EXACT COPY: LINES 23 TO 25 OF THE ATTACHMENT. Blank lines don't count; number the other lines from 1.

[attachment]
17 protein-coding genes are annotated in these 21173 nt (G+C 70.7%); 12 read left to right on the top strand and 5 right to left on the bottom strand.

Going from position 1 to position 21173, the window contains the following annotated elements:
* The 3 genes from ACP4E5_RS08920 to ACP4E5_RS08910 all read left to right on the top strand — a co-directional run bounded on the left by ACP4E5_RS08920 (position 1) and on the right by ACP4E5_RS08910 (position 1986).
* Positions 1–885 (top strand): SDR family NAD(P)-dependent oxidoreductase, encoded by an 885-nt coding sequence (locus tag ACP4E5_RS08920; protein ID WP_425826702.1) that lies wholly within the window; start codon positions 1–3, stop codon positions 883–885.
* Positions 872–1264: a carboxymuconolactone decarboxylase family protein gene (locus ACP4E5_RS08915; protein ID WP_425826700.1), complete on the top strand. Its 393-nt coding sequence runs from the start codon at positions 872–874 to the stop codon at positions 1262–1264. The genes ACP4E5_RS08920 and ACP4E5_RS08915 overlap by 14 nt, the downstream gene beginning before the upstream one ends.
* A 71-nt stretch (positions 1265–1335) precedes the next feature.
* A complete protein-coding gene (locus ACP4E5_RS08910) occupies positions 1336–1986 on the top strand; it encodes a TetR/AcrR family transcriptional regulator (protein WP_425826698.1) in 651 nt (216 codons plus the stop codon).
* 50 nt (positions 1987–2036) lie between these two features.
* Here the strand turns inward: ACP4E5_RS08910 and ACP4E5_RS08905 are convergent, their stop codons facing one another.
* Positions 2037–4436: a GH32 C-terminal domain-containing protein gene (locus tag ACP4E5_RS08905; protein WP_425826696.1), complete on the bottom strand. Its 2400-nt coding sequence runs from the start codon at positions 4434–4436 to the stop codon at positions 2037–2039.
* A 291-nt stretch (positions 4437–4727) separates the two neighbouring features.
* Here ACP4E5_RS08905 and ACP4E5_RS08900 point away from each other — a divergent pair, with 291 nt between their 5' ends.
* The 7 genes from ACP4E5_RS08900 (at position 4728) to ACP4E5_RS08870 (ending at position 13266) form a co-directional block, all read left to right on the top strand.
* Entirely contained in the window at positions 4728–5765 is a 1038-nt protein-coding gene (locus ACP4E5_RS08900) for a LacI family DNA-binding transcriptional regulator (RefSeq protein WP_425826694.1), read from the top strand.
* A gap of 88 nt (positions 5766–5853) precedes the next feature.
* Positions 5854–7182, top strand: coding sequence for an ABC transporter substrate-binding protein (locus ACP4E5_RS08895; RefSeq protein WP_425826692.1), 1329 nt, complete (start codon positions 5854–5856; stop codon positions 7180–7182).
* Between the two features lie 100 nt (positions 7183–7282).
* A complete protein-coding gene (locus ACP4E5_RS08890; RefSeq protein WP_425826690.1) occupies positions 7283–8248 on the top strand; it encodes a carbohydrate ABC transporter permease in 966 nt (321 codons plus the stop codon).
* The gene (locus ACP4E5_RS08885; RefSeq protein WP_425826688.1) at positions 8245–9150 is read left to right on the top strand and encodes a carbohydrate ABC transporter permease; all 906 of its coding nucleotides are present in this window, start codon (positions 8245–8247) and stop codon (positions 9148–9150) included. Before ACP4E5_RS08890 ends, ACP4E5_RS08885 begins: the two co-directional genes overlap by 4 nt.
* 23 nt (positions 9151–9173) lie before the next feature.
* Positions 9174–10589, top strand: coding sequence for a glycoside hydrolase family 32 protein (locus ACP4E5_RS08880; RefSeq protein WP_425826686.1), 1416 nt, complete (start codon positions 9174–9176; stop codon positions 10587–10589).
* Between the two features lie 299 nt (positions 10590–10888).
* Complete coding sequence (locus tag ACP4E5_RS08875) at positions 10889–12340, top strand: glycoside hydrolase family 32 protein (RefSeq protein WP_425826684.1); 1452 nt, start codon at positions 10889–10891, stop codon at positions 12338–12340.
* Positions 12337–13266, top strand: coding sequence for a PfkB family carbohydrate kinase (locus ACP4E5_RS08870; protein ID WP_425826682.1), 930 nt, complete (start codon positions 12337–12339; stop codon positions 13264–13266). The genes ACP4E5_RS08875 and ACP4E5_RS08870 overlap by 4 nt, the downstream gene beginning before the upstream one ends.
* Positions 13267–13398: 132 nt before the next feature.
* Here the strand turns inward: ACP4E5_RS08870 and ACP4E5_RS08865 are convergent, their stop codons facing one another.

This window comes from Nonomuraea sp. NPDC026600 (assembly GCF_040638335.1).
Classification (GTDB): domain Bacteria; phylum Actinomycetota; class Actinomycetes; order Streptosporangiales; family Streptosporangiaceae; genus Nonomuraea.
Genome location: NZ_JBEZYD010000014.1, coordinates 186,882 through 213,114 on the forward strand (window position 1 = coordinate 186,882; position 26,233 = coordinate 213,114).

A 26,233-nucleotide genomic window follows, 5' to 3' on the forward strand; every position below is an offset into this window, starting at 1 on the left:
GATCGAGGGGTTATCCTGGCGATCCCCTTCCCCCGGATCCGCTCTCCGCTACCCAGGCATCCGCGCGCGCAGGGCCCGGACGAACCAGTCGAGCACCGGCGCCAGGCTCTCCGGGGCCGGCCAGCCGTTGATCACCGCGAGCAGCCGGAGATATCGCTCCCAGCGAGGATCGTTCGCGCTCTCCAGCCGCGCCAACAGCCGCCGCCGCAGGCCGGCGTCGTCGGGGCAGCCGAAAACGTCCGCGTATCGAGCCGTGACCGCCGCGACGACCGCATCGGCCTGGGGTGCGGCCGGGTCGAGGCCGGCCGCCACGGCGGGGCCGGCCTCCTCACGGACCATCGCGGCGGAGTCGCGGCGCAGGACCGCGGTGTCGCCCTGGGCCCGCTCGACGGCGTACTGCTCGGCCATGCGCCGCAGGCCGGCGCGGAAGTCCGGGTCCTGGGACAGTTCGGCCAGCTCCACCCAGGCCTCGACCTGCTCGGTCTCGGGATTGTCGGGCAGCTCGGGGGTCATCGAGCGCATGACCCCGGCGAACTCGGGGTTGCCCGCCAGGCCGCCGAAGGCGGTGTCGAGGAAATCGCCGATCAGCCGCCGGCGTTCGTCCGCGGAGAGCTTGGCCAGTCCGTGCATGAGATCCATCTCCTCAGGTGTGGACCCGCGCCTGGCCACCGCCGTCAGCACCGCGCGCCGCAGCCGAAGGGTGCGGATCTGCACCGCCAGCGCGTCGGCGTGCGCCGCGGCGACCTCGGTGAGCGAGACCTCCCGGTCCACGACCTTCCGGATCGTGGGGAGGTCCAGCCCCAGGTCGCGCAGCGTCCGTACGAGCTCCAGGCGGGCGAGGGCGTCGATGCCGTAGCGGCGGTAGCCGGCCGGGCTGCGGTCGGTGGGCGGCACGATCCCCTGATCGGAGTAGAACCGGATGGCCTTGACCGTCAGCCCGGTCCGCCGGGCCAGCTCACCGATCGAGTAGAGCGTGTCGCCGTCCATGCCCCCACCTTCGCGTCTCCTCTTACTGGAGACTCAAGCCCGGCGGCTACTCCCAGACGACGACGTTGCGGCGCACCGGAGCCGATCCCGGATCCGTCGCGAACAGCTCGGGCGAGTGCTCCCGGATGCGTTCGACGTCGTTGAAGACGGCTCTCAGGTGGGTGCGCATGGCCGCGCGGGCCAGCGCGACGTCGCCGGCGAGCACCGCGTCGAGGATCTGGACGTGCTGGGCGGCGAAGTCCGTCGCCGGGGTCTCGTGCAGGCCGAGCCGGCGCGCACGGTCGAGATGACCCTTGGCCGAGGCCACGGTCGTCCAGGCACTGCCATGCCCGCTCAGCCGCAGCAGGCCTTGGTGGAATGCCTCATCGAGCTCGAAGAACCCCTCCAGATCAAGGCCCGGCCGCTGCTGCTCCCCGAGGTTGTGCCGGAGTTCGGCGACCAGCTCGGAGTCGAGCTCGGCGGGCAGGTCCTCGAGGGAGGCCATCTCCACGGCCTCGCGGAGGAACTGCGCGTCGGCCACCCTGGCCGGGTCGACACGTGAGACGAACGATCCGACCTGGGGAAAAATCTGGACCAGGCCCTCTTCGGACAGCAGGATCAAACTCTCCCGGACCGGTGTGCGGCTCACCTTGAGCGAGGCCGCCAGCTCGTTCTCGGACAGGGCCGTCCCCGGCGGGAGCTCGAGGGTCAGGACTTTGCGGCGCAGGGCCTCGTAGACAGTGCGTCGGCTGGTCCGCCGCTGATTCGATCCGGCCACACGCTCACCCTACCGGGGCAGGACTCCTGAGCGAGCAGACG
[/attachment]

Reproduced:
* Complete coding sequence (locus tag ACP4E5_RS08875) at positions 10889–12340, top strand: glycoside hydrolase family 32 protein (RefSeq protein WP_425826684.1); 1452 nt, start codon at positions 10889–10891, stop codon at positions 12338–12340.
* Positions 12337–13266, top strand: coding sequence for a PfkB family carbohydrate kinase (locus ACP4E5_RS08870; protein ID WP_425826682.1), 930 nt, complete (start codon positions 12337–12339; stop codon positions 13264–13266). The genes ACP4E5_RS08875 and ACP4E5_RS08870 overlap by 4 nt, the downstream gene beginning before the upstream one ends.
* Positions 13267–13398: 132 nt before the next feature.